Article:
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Ammonium nitrate confirmed as trigger for deadly Texas blast


Smoke rises in the distance about half a mile from the West Fertilizer Company, April 18, 2013 in West, Texas. A massive explosion at the fertilizer company injured more than 100 people and left damaged buildings for blocks in every direction.


Chip Somodevilla

Ammonium nitrate, which was used as an ingredient in the Oklahoma City bombing in 1995, was the trigger for the deadly explosion at a West, Texas, fertilizer plant last month.

"The investigators have been able to narrow down the origin to the fertilizer and seed building on site, and we also know that what caused the explosion was the ammonium nitrate," said Rachel Moreno, a spokeswoman for the Texas State Fire Marshal's Office, Reuters reported.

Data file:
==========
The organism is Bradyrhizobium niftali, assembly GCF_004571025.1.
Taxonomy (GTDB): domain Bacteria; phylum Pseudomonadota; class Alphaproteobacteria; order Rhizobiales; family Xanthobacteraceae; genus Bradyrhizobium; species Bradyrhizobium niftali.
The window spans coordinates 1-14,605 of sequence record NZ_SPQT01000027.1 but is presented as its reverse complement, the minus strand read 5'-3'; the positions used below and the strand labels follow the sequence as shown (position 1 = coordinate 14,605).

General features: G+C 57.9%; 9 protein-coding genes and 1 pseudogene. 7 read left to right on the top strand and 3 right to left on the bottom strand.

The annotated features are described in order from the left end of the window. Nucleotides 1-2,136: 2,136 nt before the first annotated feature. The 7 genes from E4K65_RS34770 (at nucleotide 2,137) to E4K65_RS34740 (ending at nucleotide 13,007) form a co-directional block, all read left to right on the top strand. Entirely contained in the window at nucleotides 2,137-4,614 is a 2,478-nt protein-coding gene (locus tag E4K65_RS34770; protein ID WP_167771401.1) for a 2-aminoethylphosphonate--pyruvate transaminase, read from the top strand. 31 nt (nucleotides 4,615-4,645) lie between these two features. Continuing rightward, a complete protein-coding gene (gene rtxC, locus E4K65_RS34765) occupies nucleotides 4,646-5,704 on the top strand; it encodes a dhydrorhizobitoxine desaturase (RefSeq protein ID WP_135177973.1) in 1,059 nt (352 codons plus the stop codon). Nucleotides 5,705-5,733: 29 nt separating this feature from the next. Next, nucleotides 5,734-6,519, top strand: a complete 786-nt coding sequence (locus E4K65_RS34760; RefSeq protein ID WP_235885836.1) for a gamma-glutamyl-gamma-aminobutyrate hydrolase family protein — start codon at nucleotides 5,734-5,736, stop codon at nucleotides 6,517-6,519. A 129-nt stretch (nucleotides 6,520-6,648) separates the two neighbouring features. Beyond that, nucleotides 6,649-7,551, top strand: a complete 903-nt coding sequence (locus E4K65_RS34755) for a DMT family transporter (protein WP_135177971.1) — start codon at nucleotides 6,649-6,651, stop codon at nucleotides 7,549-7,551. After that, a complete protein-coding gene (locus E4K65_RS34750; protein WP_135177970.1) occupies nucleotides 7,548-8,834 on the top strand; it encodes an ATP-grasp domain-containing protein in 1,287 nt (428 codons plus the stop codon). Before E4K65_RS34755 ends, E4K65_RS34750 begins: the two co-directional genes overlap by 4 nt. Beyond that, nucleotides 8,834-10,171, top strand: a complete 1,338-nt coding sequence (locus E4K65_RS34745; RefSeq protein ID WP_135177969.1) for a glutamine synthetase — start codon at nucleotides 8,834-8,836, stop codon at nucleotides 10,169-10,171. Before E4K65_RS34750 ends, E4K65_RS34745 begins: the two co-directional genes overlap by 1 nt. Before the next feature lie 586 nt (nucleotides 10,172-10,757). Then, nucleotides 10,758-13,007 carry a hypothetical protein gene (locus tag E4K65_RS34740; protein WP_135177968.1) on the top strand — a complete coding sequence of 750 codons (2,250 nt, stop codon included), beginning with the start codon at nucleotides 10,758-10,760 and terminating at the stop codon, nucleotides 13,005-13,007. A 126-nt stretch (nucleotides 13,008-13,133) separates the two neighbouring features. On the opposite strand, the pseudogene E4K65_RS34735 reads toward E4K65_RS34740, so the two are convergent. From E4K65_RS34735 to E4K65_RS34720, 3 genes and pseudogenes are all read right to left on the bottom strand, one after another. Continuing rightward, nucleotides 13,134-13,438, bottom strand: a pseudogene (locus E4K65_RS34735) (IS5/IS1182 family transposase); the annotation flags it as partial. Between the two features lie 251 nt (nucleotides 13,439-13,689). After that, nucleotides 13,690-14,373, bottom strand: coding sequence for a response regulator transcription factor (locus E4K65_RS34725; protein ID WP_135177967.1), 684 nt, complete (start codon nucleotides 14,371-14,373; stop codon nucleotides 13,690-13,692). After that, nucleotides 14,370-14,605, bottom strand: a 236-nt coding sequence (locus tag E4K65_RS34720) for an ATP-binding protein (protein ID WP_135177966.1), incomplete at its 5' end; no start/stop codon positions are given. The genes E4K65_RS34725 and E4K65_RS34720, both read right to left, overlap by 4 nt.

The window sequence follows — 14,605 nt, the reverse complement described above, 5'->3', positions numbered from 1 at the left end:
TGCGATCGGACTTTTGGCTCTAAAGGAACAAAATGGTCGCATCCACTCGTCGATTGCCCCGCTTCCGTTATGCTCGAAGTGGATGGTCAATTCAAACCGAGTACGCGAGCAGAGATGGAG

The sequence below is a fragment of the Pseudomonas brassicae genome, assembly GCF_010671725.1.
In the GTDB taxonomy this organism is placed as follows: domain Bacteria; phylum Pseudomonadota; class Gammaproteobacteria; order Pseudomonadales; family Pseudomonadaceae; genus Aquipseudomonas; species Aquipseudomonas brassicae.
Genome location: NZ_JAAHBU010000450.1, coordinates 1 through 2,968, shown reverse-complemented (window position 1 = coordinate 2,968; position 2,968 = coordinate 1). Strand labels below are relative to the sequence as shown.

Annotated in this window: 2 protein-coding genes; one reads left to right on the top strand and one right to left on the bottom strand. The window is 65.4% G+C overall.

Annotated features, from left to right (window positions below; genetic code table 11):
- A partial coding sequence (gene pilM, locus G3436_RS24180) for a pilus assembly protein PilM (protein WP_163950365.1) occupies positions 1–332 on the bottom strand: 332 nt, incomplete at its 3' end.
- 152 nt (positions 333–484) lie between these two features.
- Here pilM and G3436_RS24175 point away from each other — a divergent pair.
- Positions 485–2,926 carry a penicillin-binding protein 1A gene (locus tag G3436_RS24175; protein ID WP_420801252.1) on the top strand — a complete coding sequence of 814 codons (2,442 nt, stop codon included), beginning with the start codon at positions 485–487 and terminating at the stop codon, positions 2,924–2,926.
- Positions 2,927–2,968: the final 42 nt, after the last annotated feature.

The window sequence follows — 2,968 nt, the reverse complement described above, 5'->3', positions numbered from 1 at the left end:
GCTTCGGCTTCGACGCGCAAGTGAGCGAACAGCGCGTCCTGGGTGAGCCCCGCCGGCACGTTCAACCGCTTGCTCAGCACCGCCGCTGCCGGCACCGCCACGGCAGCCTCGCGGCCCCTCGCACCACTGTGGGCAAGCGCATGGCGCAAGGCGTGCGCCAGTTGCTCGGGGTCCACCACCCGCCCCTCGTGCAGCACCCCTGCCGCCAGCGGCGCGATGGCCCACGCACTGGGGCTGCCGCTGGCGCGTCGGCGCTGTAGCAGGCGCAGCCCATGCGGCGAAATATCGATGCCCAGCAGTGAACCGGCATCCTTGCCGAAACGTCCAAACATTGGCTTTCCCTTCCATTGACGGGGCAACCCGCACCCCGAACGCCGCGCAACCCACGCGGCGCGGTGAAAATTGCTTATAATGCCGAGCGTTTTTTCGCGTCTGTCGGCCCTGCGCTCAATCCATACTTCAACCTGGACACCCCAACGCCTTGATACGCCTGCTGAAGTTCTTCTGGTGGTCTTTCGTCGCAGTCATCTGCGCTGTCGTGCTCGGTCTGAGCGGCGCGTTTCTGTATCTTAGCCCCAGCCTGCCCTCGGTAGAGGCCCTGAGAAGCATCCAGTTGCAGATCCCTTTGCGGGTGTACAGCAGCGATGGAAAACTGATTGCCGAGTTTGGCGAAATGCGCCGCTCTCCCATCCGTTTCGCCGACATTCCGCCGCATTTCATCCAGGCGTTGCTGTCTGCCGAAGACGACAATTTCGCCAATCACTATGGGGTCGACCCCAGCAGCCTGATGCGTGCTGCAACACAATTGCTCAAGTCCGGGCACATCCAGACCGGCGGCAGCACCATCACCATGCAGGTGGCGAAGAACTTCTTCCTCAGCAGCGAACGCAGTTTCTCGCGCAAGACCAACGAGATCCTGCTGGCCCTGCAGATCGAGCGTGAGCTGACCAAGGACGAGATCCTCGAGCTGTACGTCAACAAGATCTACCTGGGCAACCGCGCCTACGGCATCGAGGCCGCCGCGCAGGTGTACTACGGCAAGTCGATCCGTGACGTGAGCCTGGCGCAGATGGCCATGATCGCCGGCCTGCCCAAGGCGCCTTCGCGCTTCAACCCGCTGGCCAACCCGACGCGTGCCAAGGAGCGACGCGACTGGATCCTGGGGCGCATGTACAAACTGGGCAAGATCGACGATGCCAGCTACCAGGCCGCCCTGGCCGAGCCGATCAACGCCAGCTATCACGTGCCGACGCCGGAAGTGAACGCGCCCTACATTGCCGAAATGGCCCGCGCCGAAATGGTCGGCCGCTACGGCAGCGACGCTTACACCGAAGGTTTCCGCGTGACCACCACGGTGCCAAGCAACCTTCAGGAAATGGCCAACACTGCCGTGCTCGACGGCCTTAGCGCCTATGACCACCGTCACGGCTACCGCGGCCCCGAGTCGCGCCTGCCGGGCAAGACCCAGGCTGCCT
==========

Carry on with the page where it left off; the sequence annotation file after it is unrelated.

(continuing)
"What we don't know is exactly why."

The blast on April 17 killed 14 people, many of them first responders, and injured 200. It also caused an estimated $200 million in damages to homes and businesses, the Houston Chronicle reported.

More from GlobalPost: Before Texas plant exploded: What did regulators know?

The area where the ammonium nitrate was stored is now a 90-foot-wide crater, Moreno said, AP reported.

She said the investigation continues and is expected to take up to two more week to complete as investigators comb through plant wreckage and the devastated neighborhood.